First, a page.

SPRINGBOARD MINISTRIES

 

SPRINGBOARD MINISTRIES

A more strategic partnership to strengthen our democracy

By: Jais Mbewe 

With the end of apartheid in 1994, most civic organizations and regional organizations went into sleep. However, due to the changing nature of the challenges which are now mostly the lack of proper understanding by the citizens of how democracy works; a significant problem is consistently posed, of how the citizens can hold its government accountable and most importantly is how people can put a demand on the constitution for proficient service delivery.

This new situation means that civic organizations or NGOs are more and more beginning to reconsider how best to meet the challenges that South Africa is faced with and Partnering is one vital thing that should be prevalent. 

On April 3, 2018, DDP conducted a three day stay-in workshop with its partners at Blue Marlin Hotel to specifically strengthen partnerships and train facilitators for civic education dialogues. It was such an excellent workshop of skills enrichment of how to facilitate a dialogue and a practical display of how to do it by Mr. Brian Bhengu.

It suffices to mention that Spring-Board Ministries has immensely benefited from the programs by DDP. Ours is to advocate for safer communities with a strong bias towards the rights of children through programs, research and writing material that enhances child development. However, we have been able to reach more adults through the children.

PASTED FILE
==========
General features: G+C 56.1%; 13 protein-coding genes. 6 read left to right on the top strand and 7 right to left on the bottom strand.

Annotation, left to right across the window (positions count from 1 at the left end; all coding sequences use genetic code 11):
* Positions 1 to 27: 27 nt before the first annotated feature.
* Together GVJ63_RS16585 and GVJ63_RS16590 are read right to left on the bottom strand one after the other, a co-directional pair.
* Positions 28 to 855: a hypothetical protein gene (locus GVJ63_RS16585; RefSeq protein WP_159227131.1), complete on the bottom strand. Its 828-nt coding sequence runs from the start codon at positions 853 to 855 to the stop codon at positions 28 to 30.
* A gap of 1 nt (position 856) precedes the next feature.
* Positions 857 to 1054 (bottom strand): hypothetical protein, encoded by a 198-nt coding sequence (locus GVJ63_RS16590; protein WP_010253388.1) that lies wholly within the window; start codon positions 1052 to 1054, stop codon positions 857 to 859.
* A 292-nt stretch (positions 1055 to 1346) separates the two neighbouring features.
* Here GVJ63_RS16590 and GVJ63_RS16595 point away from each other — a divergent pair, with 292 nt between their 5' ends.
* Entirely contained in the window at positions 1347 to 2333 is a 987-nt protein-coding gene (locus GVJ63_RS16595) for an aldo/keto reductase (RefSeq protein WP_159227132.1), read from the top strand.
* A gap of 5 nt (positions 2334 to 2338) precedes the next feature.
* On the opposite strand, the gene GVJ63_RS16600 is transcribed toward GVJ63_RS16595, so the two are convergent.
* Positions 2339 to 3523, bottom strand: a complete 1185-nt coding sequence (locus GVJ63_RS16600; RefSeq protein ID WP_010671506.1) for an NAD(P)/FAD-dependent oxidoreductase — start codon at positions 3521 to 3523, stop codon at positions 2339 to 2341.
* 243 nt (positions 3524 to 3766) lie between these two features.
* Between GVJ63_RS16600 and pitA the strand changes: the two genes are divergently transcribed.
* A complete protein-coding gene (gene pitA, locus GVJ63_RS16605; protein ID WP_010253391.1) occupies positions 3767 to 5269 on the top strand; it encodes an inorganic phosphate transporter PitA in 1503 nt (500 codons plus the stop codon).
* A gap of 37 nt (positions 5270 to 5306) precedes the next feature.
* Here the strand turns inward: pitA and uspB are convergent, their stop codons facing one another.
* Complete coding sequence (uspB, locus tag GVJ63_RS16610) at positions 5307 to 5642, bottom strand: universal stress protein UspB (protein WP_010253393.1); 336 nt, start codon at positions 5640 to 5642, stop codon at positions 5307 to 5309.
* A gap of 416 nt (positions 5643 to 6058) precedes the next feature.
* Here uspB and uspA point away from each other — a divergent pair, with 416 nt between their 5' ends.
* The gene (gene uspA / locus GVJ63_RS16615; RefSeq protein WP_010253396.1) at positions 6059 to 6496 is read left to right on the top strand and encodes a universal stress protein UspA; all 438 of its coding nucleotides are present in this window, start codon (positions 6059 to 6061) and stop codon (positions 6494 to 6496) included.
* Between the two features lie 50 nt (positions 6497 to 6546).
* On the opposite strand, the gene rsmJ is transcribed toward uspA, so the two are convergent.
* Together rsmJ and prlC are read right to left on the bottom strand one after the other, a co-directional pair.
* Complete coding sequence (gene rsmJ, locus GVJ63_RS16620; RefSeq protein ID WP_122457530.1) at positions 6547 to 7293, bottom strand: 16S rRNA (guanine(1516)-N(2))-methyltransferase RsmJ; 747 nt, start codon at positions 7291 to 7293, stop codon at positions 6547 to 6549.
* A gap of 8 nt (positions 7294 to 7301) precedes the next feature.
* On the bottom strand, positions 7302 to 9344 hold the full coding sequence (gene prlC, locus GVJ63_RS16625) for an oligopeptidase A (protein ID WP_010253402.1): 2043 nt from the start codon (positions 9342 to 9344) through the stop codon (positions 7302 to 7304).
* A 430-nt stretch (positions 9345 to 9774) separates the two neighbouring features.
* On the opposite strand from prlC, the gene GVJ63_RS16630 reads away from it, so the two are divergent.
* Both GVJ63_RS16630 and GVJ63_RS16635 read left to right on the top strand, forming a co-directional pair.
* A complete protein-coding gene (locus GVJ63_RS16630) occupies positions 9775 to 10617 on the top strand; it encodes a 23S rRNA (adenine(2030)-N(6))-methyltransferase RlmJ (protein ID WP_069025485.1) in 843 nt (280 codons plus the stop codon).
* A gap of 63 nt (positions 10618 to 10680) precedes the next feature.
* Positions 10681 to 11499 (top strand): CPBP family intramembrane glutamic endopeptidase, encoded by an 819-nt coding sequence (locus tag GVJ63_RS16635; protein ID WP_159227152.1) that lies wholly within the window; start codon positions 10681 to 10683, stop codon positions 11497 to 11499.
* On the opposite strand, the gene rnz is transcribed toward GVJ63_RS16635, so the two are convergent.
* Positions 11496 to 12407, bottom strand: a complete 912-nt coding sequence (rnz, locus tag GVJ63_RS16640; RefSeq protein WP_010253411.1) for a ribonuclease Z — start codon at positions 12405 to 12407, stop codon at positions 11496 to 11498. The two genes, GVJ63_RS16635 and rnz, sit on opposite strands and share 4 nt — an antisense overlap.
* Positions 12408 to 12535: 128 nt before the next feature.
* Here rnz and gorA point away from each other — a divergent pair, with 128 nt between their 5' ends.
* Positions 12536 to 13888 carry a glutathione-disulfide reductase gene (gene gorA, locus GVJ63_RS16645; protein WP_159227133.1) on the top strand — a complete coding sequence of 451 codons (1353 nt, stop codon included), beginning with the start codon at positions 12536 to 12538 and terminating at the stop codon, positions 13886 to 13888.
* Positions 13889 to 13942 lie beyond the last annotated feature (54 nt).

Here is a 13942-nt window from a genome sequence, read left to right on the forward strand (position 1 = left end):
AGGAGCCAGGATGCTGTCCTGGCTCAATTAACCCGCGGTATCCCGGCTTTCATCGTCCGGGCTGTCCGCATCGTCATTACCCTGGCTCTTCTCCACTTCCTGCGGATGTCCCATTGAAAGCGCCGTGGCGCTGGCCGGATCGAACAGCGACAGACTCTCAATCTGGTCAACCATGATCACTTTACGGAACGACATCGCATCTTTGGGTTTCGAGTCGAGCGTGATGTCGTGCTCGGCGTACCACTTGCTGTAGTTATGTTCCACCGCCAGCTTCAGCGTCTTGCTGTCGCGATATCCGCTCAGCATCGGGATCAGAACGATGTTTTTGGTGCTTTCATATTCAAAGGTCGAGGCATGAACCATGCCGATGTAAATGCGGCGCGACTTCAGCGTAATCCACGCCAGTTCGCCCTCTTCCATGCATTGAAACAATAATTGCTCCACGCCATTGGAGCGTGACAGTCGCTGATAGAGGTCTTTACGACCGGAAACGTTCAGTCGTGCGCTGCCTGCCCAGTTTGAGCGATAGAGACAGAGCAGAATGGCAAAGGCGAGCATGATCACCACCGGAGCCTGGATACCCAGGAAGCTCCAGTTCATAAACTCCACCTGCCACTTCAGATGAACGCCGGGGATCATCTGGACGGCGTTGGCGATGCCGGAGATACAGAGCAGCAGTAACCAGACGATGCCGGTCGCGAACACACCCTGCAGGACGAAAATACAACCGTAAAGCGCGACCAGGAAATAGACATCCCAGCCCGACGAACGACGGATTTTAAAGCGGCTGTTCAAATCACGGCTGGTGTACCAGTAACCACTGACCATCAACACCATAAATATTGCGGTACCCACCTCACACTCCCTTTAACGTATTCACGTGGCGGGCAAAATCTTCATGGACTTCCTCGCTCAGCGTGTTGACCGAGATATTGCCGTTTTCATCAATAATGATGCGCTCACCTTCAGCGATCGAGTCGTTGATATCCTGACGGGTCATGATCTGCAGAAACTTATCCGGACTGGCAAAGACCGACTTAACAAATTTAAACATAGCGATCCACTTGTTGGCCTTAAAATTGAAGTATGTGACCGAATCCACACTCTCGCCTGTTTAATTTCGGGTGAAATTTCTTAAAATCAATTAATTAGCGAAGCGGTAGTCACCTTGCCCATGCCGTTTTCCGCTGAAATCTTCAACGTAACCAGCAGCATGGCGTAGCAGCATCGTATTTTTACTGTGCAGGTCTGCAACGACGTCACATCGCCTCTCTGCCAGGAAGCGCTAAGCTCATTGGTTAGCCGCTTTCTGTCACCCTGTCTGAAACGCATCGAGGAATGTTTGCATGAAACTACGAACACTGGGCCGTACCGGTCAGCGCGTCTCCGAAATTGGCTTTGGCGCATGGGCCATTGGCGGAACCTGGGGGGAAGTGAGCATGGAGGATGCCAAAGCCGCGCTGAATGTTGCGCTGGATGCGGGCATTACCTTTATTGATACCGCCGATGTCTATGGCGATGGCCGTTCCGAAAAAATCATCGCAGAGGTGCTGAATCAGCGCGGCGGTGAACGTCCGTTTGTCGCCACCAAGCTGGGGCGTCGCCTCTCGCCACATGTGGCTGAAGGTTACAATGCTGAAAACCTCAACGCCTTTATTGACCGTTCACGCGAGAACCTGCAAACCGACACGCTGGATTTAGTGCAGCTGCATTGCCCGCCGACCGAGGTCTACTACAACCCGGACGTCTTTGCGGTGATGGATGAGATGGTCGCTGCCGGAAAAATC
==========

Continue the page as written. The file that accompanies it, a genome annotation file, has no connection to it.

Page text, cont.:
It is common knowledge that facilitating a dialogue that involves children can be quite challenging; it is much easier to do the obvious which is to sit them down and give them a lesson.

On the contrary, we have learnt the art of conversation, which is Listening – Reflect – Enquire – Speak.

“Ukushisa Impepho” translated as burning incense is the Zulu phrase which has become synonymous with Protest activity. The phrase denotes people burning tiyers and property for attention from those who are perceived to be far from the people they govern. This model has been a feature of the South African space for decades.

 It goes without saying that protests are a great tool in creating awareness and highlighting issues faced by our communities. However, it is easy to mobilize people to march without a plan for what happens next and how to keep protesters engaged and integrated in the solution finding process. We need to strive to have both, marches and sober and yet robust dialogues that speak directly to the challenges and the short comings that we are faced with as a nation. There is a great need for our nation to learn the art of conversation.